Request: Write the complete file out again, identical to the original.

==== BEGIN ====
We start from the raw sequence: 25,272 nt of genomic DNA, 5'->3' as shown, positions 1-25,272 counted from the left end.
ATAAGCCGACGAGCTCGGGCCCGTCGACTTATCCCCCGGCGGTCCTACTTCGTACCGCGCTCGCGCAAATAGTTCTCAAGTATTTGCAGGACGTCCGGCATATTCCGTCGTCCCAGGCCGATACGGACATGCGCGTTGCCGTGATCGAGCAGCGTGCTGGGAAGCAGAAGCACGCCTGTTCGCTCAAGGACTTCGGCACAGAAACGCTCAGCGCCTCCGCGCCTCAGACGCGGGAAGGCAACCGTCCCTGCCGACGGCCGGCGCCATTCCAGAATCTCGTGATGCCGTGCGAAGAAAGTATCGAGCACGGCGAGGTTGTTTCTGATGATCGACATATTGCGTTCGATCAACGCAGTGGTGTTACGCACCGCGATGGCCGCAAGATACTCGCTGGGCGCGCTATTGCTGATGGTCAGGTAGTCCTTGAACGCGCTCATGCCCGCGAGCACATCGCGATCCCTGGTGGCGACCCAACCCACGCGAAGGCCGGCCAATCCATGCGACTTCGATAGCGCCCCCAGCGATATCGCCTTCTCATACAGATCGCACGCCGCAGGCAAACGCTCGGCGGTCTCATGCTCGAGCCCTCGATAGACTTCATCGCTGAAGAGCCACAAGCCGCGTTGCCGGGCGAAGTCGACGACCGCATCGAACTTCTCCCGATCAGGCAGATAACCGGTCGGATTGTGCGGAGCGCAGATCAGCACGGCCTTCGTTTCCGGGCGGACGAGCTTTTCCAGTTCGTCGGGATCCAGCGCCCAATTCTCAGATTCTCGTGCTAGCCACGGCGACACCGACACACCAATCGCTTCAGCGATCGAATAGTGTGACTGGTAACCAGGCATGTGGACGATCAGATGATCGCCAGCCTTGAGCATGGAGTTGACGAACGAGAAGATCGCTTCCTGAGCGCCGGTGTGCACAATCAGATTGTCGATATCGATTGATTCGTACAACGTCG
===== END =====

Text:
We start from the raw sequence: 25,272 nt of genomic DNA, 5'->3' as shown, positions 1-25,272 counted from the left end.
ATAAGCCGACGAGCTCGGGCCCGTCGACTTATCCCCCGGCGGTCCTACTTCGTACCGCGCTCGCGCAAATAGTTCTCAAGTATTTGCAGGACGTCCGGCATATTCCGTCGTCCCAGGCCGATACGGACATGCGCGTTGCCGTGATCGAGCAGCGTGCTGGGAAGCAGAAGCACGCCTGTTCGCTCAAGGACTTCGGCACAGAAACGCTCAGCGCCTCCGCGCCTCAGACGCGGGAAGGCAACCGTCCCTGCCGACGGCCGGCGCCATTCCAGAATCTCGTGATGCCGTGCGAAGAAAGTATCGAGCACGGCGAGGTTGTTTCTGATGATCGACATATTGCGTTCGATCAACGCAGTGGTGTTACGCACCGCGATGGCCGCAAGATACTCGCTGGGCGCGCTATTGCTGATGGTCAGGTAGTCCTTGAACGCGCTCATGCCCGCGAGCACATCGCGATCCCTGGTGGCGACCCAACCCACGCGAAGGCCGGCCAATCCATGCGACTTCGATAGCGCCCCCAGCGATATCGCCTTCTCATACAGATCGCACGCCGCAGGCAAACGCTCGGCGGTCTCATGCTCGAGCCCTCGATAGACTTCATCGCTGAAGAGCCACAAGCCGCGTTGCCGGGCGAAGTCGACGACCGCATCGAACTTCTCCCGATCAGGCAGATAACCGGTCGGATTGTGCGGAGCGCAGATCAGCACGGCCTTCGTTTCCGGGCGGACGAGCTTTTCCAGTTCGTCGGGATCCAGCGCCCAATTCTCAGATTCTCGTGCTAGCCACGGCGACACCGACACACCAATCGCTTCAGCGATCGAATAGTGTGACTGGTAACCAGGCATGTGGACGATCAGATGATCGCCAGCCTTGAGCATGGAGTTGACGAACGAGAAGATCGCTTCCTGAGCGCCGGTGTGCACAATCAGATTGTCGATATCGATTGATTCGTACAACGTCG